Anyone who stores anhydrous ammonia in Ohio is required to get approval of storage tanks before construction and operation. This approval can be obtained by submitting a drawing of the plot plan along with a completed application. Anhydrous Ammonia systems are subject to periodic inspection by an ODA inspector to ensure compliance with safety regulations.

OAC Chapter 901:5-3 provides full details on the approval of systems, the requirements for new construction and the markings on and location of containers and systems. These rules apply to stationary storage, as well as systems mounted on farm equipment for the delivery and/or application of ammonia.

Stationary System Guidelines

Some of the requirements for anhydrous ammonia systems are:

  • A legible, permanently attached nameplate on the container specifying the date of fabrication, the water capacity of the container, the design pressure, and the wall thickness of the shell and heads; other information is required
  • Support saddles extending 1/3 circumference of shell
  • Have 400 psi gauge
  • Have a liquid level gauge and liquid level does not exceed 85% of capacity
  • Have hydrostatic relief between liquid valves
  • Have excess flow valves
  • Have lockable valves & locked when not attended
  • Valves are protected from physical damage
  • Replace hoses every 5 years after the manufacture date, or when damaged

Nurse Tank Guidelines

Some of the requirements for anhydrous ammonia nurse tanks are:

  • All valves must be protected and within a rollcage
  • At least 5 gallons of water and PPE must be with the nurse tank
  • Have a liquid level gauge and liquid level does not exceed 85% of capacity
  • "1005" placard on each side and each end of the tank
  • The words "ANHYDROUS AMMONIA" at least 2" high on each side and rear end
  • Have a safety relief valve with rain cap
  • Have a 400 psi gauge, if capacity over 250 gallons
  • Replace hoses every 5 years after the manufacture date, or when damaged

Nurse tank guidelines (pdf)

 

Production & Distribution

Commercial Fertilizer License

Anyone who is manufacturing or labeling commercial fertilizer products for agricultural use is required to obtain a commercial fertilizer license annually, for each fixed location and mobile unit at which fertilizer is manufactured or distributed in Ohio, and for each location out of the state from which fertilizer is distributed into Ohio.

A commercial fertilizer is any product containing nitrogen, phosphorus, or potassium or plant nutrient.

  • These products do NOT include lime, limestone, marl, unground bone, water, residual farm products, and animal and vegetable manures unless mixed with fertilizer materials or distributed with a guaranteed analysis.

Tonnage reports of all fertilizer distributed in Ohio must be reported to ODA by November 30 each year. In addition to the tonnage report, an inspection fee of $0.25 per ton is required except for packaged fertilizers of 10 lbs or less.

Non-Agricultural Production Custom Mixed Fertilizer Blender License

Anyone who blends a custom mixed fertilizer for use on lawns, golf courses, recreation areas, or any other non-agricultural production needs to have an annual non-agricultural production custom mixed fertilizer blender license. Since these products are custom mixed, the products themselves do not need to be registered, however the blender needs to be licensed.

Tonnage reports of all fertilizer distributed in Ohio must be reported to ODA by November 30 each year. In addition to the tonnage report, an inspection fee of $0.25 per ton is required except for packaged fertilizers of 10 lbs or less.

Lime

An annual Liming Material License is required for anyone intending to manufacture, sell, or distribute liming material in Ohio. These are any materials used to neutralize soil acidity, and includes:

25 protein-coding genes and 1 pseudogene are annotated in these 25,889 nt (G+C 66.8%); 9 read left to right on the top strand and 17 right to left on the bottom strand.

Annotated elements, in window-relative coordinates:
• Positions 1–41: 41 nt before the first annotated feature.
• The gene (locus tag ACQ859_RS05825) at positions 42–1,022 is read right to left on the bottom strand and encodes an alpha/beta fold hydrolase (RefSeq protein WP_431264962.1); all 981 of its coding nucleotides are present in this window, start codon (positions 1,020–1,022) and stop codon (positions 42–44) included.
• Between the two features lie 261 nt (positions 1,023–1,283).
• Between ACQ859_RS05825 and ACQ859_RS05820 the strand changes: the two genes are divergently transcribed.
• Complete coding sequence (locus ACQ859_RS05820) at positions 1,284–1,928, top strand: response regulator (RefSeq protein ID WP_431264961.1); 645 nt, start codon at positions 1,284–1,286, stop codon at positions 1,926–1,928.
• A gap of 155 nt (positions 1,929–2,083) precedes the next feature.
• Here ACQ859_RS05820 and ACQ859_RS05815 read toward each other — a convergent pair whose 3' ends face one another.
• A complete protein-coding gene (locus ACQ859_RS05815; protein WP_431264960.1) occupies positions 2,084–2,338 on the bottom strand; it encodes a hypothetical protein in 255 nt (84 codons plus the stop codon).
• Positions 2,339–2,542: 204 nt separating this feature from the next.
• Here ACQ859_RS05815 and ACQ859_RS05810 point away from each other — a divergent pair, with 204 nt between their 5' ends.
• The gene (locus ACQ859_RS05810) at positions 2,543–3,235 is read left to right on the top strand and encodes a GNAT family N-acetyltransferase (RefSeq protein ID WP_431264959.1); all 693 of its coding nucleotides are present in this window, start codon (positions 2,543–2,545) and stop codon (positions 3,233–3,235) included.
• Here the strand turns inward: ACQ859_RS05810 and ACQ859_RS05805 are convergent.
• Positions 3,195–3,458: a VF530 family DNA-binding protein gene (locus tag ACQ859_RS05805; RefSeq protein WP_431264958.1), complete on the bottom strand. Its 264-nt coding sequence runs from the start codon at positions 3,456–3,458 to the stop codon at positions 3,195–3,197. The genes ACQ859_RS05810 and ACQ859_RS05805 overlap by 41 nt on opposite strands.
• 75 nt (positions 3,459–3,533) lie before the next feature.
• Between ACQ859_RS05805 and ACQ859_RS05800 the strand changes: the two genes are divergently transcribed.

• Limestone
  • Hydrated lime
  • Burnt lime
  • Industrial by-product
  • Marl and shell

In addition to the licensing requirements, licensees must submit an annual tonnage report to ODA by February 15 each year. These reports include the number of net tons of liming material sold or distributed to non-licensees in Ohio, reported by county, by oxide and hydrate forms, and by grade, for the period of January 1 thru December 31. There is also an inspection fee due with the report, if more than 2,500 tons of liming material was sold in Ohio. The fee is $0.0025 per ton in excess of 2,500 tons. The maximum fee is $300.

Sampling and analysis

The Department may inspect, sample, and analyze any liming material used in Ohio to determine whether the liming material is in compliance and true to the product label.

Current Lime Sampling Analysis Report

Storage

Secondary Containment Construction

Anyone who stores over 5,000 gallons of liquid fertilizer in Ohio for more than 30 days is required to have an approved secondary containment system in place. This approval can be obtained by submitting a drawing of the proposed dike area along with the completed application. Plans for secondary containment must meet all applicable zoning regulations, building standards, and fire codes, and be approved by the Ohio Department of Agriculture.

Containment Guidelines

The storage tanks must comply with the following requirements:
  • the tanks must be equipped with a lockable liquid level gauging device
  • the tanks must be secured to prevent flotation
  • each tank must have its designed capacity and the identity of its contents stenciled on a visible side of the tank
  • each tank must have a lockable shutoff valve
Appurtenances (plumbing, pumps, valves, gauges, fittings, etc):
  • must be inside the diked area or have a separate means of containment
  • all hoses for loading and unloading must have a shut-off valve
  • must be supported to prevent sagging & protected to prevent damage
All secondary containment shall:
  • have 10% more volumetric capacity than the largest storage tank located within the containment area
  • not have a tank over 15 feet tall less than four feet from the base of the containment
  • be constructed of materials to prevent vertical movement of fertilizer at a rate not to exceed thirty five hundredths of an inch per day (
Checks and/or inspections are needed:
  • weekly for equipment
  • monthly for a visual inspection of the exterior surfaces
  • monthly for all spill equipment
  • yearly using an API 653 checklist for the exterior of the tanks
  • once every five years using an API 653 checklist for the interior of the tanks
Records are required:
  • weekly for recording the liquid level of each tank with fertilizer in it
  • whenever there is a discharge of fertilizer outside the containment area
  • for all repairs and maintenance work performed on each tank

Enforcement & Complaints

  • Contact our office with questions about the Agricultural Fertilizer Applicator certificate program or about fertilizer applications in the Western Lake Erie Basin.